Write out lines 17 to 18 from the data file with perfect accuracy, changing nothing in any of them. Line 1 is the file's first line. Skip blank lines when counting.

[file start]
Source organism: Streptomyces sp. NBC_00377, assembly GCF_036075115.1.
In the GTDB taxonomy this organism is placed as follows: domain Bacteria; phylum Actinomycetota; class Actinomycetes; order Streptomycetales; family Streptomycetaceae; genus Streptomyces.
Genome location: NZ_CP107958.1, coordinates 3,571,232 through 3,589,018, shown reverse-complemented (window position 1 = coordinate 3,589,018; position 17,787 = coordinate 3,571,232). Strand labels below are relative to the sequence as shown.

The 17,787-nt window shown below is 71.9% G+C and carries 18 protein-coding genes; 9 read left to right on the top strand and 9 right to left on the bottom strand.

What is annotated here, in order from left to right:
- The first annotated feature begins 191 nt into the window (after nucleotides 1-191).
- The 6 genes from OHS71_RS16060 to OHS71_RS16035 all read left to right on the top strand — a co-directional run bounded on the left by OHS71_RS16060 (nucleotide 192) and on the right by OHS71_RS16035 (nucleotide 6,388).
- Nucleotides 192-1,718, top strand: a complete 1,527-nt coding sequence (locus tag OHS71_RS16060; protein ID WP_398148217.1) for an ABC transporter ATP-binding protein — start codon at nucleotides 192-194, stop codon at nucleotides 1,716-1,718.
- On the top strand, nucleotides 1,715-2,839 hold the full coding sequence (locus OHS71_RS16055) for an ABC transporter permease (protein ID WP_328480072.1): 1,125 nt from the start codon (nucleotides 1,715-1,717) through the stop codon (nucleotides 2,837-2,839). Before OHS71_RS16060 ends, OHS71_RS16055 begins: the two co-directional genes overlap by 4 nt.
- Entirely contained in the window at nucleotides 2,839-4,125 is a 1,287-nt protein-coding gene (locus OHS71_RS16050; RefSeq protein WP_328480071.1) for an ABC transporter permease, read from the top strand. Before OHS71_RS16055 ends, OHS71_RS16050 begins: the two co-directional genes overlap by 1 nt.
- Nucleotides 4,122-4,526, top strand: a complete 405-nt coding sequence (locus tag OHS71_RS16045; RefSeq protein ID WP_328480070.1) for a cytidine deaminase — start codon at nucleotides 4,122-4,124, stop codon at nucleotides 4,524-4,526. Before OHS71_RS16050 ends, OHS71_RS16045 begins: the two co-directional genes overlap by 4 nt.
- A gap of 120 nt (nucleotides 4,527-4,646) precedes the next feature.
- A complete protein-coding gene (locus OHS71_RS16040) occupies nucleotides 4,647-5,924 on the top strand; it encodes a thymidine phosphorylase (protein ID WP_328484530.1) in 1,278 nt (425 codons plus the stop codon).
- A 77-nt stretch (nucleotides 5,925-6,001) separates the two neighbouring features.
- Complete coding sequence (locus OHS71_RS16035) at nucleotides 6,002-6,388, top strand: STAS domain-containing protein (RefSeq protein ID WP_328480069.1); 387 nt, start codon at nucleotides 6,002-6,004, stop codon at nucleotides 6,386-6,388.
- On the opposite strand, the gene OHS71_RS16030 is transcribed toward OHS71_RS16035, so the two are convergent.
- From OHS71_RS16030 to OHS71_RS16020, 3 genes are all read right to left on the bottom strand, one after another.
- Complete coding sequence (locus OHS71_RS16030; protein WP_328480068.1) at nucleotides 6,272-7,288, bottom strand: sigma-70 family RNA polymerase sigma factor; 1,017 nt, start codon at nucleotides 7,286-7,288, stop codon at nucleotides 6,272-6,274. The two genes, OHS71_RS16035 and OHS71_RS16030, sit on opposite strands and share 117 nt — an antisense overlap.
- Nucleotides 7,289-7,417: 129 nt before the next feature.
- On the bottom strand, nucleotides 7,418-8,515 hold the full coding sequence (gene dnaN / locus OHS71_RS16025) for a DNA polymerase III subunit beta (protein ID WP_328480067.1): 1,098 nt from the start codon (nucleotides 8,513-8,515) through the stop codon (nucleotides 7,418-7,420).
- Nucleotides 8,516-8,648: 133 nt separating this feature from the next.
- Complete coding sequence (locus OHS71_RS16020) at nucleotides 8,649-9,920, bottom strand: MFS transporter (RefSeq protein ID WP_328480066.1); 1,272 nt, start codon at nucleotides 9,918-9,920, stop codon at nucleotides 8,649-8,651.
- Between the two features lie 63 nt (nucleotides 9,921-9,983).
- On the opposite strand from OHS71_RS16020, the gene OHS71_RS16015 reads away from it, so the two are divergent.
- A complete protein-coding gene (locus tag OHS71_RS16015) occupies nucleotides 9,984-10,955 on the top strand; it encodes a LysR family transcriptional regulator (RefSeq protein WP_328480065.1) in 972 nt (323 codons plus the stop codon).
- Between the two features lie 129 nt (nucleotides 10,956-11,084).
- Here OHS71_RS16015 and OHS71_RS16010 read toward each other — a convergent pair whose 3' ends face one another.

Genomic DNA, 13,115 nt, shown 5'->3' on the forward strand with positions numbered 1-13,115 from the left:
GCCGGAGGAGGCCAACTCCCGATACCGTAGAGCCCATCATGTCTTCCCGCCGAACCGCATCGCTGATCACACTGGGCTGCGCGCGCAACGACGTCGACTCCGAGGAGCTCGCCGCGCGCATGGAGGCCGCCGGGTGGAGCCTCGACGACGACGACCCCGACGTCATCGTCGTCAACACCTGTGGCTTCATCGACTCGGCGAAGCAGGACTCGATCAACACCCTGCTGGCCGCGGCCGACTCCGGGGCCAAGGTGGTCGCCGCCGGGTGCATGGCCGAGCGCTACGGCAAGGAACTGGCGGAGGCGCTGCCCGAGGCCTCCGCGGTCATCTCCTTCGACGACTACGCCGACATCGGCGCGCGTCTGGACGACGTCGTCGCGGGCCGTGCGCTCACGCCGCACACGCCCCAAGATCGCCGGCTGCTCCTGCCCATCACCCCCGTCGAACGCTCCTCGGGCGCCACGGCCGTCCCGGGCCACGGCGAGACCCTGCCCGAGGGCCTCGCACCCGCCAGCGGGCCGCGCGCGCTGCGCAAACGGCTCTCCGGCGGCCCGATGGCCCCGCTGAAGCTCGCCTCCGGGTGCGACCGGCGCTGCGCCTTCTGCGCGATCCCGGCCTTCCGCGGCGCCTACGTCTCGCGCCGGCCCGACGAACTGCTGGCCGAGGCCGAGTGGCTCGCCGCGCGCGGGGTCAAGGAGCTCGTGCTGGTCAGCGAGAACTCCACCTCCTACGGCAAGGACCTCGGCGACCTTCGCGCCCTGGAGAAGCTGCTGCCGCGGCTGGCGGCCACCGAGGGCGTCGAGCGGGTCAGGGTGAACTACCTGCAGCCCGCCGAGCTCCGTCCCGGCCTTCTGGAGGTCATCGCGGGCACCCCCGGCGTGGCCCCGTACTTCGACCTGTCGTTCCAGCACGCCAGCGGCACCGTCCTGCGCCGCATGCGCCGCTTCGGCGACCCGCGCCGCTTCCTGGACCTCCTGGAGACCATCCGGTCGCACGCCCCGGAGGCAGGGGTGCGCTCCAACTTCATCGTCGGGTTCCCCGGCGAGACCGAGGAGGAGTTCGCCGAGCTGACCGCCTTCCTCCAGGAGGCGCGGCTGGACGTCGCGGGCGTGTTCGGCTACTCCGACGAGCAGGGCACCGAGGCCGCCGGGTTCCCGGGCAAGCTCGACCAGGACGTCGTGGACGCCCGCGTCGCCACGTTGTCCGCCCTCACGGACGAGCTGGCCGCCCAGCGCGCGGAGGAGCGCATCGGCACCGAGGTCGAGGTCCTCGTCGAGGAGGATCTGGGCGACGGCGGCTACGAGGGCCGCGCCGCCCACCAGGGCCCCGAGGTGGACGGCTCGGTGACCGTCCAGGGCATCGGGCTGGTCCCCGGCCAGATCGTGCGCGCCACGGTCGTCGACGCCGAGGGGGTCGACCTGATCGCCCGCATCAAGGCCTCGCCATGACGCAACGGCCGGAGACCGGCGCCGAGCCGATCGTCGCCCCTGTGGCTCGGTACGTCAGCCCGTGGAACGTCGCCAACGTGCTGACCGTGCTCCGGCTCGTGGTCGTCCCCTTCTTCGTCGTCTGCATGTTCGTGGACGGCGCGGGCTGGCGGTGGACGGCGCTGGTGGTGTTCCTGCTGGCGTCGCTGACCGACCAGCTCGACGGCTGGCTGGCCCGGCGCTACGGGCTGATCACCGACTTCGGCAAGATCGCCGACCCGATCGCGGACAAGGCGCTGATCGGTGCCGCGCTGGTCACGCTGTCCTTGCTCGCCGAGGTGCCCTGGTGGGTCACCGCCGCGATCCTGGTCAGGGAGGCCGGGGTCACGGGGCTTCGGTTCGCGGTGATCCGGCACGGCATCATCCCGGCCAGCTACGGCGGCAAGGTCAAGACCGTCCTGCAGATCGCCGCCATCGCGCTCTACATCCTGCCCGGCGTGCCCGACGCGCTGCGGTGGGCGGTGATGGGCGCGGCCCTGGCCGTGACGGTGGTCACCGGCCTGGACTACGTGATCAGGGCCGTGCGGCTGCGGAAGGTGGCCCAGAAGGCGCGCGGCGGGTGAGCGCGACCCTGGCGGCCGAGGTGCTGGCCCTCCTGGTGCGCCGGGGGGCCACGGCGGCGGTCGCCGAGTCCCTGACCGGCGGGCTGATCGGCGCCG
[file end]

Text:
- From OHS71_RS16030 to OHS71_RS16020, 3 genes are all read right to left on the bottom strand, one after another.
- Complete coding sequence (locus OHS71_RS16030; protein WP_328480068.1) at nucleotides 6,272-7,288, bottom strand: sigma-70 family RNA polymerase sigma factor; 1,017 nt, start codon at nucleotides 7,286-7,288, stop codon at nucleotides 6,272-6,274. The two genes, OHS71_RS16035 and OHS71_RS16030, sit on opposite strands and share 117 nt — an antisense overlap.